For me, a day with depression often looks like this:
The alarm goes off, and I hit snooze. One, two, three times.
The air is too cold and the light is too bright and I can’t for the life of me think of any good reason to get out of bed. My bed is warm, safe.
My head and stomach hurt; I realize that I definitely didn’t eat enough yesterday. My body is sore, a physical manifestation of my mental exhaustion.
I remember that I canceled plans on someone last night. It’s only 8AM, but I already know I’m too tired to do anything tonight. I wonder what I need to bail on now. Should I call in sick to work?
You can call in “sick with the flu” but you can’t call into work “depressed as hell” so I’m either outright lying to my boss or I’m going into the office. Just the thought of asking for the day off makes my heart race and my mind panicky so this morning anxiety beats depression and I get out of bed to go to work.
I spend forever deciding what to wear, which is funny since it doesn’t matter—I think everything looks awful when I feel awful. But I pick my favorite skirt and shoe combination and top it off with bright red lipstick. Somehow that helps a little.
I get to work and finish my coffee as I settle in for the day. I enjoy some alone time before other people start to arrive, and I summon up my best fake smile. On one hand, every interaction with people today fills me with dread—I just want to be left alone. On the other hand, as I talk to people throughout the day, I do start to feel bit better as people ask how I’m doing, how my applications for school are coming, and what fun plans I have for the weekend. It’s tiring, answering all their questions, but their presence is strangely comforting.
The end of the workday finally rolls around, and I have a half an hour before I’m supposed to be meeting friends for happy hour. Happy hour…it’s an ironic event to go to when you’re this depressed. I spend 20 minutes of that half hour sitting in my car, debating whether to go or to cancel. I decide to go, and when I arrive I’m early – the only one there so far. My anxiety kicks into overdrive, wondering if they’re bailing on me. I wouldn’t blame them; after all, my depression reminds me that I’m worthless, a burden, and my friends don’t really like me anyway. But they arrive, and I am relieved to see this small “truth” of depression proven wrong. I am both overwhelmed and pleased to see my friends; I am still mentally exhausted, but being with them gives me energy. We talk about life, work, love, plans, and I start to feel the tiniest bit of the cloud inside me dissipate.
The sun is setting and, for as dark as my mood is, I have to admit that it’s beautiful. I pull into my parking spot at my apartment and sit in the car a minute longer to finish the song I’m listening to. I check my mail and see I have a letter from a friend. I set it on the kitchen table, knowing it will make me happy to read in the morning. I change into my pajamas and crawl into bed.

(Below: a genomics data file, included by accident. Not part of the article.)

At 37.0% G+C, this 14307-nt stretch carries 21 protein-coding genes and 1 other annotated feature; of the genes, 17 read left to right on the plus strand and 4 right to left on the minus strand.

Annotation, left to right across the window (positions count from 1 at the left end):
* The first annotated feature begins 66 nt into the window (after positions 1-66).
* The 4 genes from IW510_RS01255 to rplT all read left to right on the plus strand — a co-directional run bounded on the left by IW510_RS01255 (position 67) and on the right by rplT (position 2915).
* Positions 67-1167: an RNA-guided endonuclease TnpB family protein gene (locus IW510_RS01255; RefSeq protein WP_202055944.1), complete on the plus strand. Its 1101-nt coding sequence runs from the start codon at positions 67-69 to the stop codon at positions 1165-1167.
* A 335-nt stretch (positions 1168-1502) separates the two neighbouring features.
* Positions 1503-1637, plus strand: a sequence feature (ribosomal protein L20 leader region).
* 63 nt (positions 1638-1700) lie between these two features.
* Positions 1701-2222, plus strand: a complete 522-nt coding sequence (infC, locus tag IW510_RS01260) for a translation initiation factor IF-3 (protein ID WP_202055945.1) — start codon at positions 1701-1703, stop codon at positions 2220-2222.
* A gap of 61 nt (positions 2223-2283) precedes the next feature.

I pull out my book but after only a chapter I’m ready to sleep. I put on some music that reminds me of the ocean, and I take a deep breath.
Sometimes, when I’m depressed, it takes every ounce of strength I have to just get through the day. Days like these aren’t great. Honestly, most of the time they’re not even good.
But I get through them. I can get through these days, even if they aren’t pretty. And if I can get through those days, I know I can get through tomorrow. Some days, that’s all you can ask for.
Often, it’s hard to remember this. I have to consciously remind myself: Some days, the accomplishment is just getting through the day—and that’s OK. Stories of people doing big, awesome, important things while living with depression and anxiety are wonderful. They should be proud, and I am grateful for those who have stories like that to share. But it is 100% OK if surviving the day is the only thing you checked off your mental to-do list. That counts as a “big, awesome, important thing.”
There will be days like these. There will certainly be days worse than these. But a beautiful truth remains—there will be better days, too. There will be days you will laugh more than you cry. There will be days a smile creeps up on you and takes you by surprise.
I have a journal I like to look at on the bad days, and I use it to remind myself of the good days. It’s mostly notes and cards—words from people I care about, things that make me feel valued and loved. I hang on to these things to remind myself of the people and places and things that make me feel alive, the things I stick around for, the reasons I don’t let myself give up after a bad day. On bad days, on days where it feels like depression is going to win, these are the things remind me to hope for the next good day.
And there is reason for that hope: I know there will be better days.
So take care of yourself.
Do what you need to do to survive the day.
Meet yourself where you’re at.
Be kind to yourself.
And most importantly, fight for the next good day and hold on to the hope that the next good day will be the one that greets you in the morning.